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Premium gasoline


we have a Mitsubishi endeavor which says it requires premium gas. what happens if you use regular gas?

Most likely, uneven, uncontrolled fuel detonation would result in damage to pistons and valves. And, this damage would not be covered by the vehicle’s warranty. Do you want to find out the hard way?

If the term used by Mitsubishi was “premium fuel recommended”, you would have some wiggle room, but the meaning of “premium fuel required” is pretty clear.

The key word is REQUIRES. Some cars “recommend” Premium, but yours requires premium.

This means you have a motor with high compression that needs premium so you will not have “pre-ignition” which causes your engine to make a noise called knocking. Pre-ignition and knocking can lead to a hole being burned into one or more pistons which means a very expensive repair job. Your car is also tuned to use high octane fuel for performance.

Cars that recommend premium are fitted with knock sensors that de-tune the motor by retarding the spark timing and thereby avoid the knocking and damage to the pistons. These cars sacrifice some of their high performance potential when run on regular but there is no damage done.

To save a few bucks by using regular or plus you are risking BIG bucks in motor damage repair. Check the manual again REQUIRES means just that. Reommended means you have some flexibility.

Someday you may be stuck somewhere and can only buy regular. Usually there is some premium left in your tank which helps. In these cases be gentle on the motor especially try to reduce “load” by downshifting and keeping the revs up if you encounter steep hills. If you happen to be towing a trailer when this happens buy more premium at the 1st opportunity, because you are operating on very thin ice.

In addition to the possibility of damage that has already been discussed, regular would likely cause reduced power and lower mileage.

Note: on cars that do not require or recommend high test fuel, there will be no gain in power or increased mileage by using high test fuel.

If it says it requires premium you need to use premium or risk engine damage.

However, the Mitsu Endeavor is not a performance model. I understand that manufacturers want to get more power out of smaller engines, but it bothers me that they’d use compression (whether via ratios or boost) that mandate premium. If you were one of those that said “I bought a Mercedes 560SLK…can I use regular?” then I’d seriously question your thinking, but that’s not the case here.

Whrn people as for recommendations for new cars I’ll have to remember to suggest they consider that in their decision. I’m not sure people buying a family car even think of it.

For one thing, you risk voiding the warranty. for another, the expense is minimal compared to the repairs yo might incur by using lower grade gas.

If you drive 15,000 miles per year and get 18 MPG, you will use 833 gallons per year. If the price difference between 87 octane and premium is $0.10 per gallon, then you will pay another $83 each year using premium. If the difference is $0.20, you will pay an extra $167 per year. That’s cheap insurance. Usually mid-grade is 89 octane and premium is 92 or 93 octane. Your owner’s manual should give a minimum octane rating for “premium”.

It should be illegal to put 87 octane gasoline in a car that requires premium. I have an old car that requires premium and I siphon fuel only from cars that are known to require premium. When I obtain gasoline from some cheapskate who has filled an expensive car requiring premium with regular, it really burns me up. If these owners want to ruin their own cars, that’s not my problem. Just don’t make me ruin my car with your bad gasoline.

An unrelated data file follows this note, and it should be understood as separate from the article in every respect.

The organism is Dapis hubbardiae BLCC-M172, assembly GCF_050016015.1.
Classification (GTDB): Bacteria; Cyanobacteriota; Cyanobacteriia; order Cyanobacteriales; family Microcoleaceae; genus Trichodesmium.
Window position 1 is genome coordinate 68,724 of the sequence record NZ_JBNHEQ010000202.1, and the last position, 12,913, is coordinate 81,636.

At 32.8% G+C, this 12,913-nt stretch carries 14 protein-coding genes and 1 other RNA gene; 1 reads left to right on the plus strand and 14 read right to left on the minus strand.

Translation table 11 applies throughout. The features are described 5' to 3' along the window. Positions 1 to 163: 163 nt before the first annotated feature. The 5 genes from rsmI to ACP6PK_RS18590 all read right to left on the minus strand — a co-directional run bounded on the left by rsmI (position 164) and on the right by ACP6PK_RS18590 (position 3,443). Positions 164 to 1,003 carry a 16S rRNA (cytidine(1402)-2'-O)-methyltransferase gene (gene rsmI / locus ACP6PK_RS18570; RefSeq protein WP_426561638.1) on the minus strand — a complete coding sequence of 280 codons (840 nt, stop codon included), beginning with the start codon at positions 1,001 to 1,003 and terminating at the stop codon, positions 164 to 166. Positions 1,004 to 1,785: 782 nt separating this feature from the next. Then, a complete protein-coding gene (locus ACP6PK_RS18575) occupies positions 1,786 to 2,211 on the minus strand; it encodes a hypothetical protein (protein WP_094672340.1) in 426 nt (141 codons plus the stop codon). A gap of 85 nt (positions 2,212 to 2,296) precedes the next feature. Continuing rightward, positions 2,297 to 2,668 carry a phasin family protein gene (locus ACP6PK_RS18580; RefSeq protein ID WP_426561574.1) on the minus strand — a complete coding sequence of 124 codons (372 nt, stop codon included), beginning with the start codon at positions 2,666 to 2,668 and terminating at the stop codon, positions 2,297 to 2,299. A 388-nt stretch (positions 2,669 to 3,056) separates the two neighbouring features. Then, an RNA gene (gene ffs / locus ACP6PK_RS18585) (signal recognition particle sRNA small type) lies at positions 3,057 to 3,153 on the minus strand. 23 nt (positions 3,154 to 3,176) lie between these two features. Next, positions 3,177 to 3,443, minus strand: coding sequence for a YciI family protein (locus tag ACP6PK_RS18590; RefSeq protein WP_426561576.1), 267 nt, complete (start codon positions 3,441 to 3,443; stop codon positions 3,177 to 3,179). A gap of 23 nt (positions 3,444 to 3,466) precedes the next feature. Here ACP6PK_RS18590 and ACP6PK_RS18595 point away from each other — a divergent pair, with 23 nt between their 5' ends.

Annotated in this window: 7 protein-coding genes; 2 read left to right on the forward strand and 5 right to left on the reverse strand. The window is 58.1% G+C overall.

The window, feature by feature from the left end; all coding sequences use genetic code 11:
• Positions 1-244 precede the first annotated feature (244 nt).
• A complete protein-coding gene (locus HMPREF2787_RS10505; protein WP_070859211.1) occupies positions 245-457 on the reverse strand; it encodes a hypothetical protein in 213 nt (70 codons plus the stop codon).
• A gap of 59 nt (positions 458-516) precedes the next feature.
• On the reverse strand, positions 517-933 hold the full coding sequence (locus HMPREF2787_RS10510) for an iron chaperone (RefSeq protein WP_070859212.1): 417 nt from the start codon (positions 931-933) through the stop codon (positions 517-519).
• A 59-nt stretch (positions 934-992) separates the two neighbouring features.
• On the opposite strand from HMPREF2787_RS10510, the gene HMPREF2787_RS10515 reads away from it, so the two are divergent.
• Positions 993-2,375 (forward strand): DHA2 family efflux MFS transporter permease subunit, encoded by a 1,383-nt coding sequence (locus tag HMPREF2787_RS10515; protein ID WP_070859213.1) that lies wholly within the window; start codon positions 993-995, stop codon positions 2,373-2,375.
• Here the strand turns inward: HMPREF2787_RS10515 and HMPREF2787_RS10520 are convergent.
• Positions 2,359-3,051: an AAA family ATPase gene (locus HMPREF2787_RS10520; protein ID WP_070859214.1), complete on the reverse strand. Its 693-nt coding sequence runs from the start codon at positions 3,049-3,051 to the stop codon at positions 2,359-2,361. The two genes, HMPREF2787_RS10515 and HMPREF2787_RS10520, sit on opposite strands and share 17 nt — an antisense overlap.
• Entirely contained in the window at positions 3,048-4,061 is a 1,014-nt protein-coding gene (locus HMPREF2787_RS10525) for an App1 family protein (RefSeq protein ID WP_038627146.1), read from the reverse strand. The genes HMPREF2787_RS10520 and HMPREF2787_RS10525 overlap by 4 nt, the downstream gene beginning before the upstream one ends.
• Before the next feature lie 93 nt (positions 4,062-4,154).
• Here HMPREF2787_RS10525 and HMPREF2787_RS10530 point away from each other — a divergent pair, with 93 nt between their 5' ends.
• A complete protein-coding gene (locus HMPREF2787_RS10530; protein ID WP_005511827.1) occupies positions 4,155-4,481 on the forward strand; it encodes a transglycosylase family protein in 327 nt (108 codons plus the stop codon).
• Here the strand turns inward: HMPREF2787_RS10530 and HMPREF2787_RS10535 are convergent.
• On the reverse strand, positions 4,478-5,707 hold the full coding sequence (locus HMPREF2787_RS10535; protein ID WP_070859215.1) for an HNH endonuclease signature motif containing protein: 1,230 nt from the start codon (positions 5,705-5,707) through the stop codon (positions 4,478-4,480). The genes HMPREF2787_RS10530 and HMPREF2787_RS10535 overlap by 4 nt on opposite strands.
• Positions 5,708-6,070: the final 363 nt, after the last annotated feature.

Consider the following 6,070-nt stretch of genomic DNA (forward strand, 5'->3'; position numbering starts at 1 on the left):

Maybe I can persuade my congressman to introduce a bill in the legislature to make it illegal not to use premium in cars that require it. If I tell him the reason for this is that I am a crook, the rest of the crooks in the legislature will go along with it.

But I’m sure I’ve heard the Car Talk guys say that it’s not necessary to use premium gas, even on those cars “requiring” it? I’m wanting to buy a Mini Cooper, so this is important to me too!
Is Triedaq joking or not, do you suppose?

I like Ray & Tom Magliozzi, but they would be the first to admit that they have been known to make mistakes with some of their advice. And, this is one instance, at least IMHO.

As to our friend, Triedag, I am confident that he is joshing us.

The Car Guys blew that one.

Most engines today have what’s called a “knock sensor” that senses the shock wave from preignition and retards the ignition timing to try to compensate and prevent pinging. But it isn’t foolproof. It can only compensate within limits. And retarding the timing causes the engine to operate at less than optimum. And if retarding the timing doesn;t completely eliminate the pinging, if the pinging happens only on acceleration and you can’t hear it, it can still damage your engine.

As to our friend, Triedaq, I am confident that he is joshing us.

Just wait until I get locking gas caps outlawed.

I is foolish not to use the fuel recommended.

  • avoid possible damage
  • maintain the performance you paid for
  • maintain the high mileage you like

It varies from car to car, but generally the difference in fuel cost will just about equal the difference in mileage. So why not use the fuel recommended or required?

If you want to buy a fun car and skimp on the fuel to run it, then you should skip over it. Also, if the company wants to be tight about it, they can deny your warrant if they find improper grade of fuel was continually used and caused a problem with the car.
One more thing, the gas tank in the base model Mini is about 10 gallons, so even if 87 is $2.00 and premium is $2.50(maybe an exaggeration, it’s only 20 cents difference where I live), you’re only gonna save $5 if you run the tank dry everytime.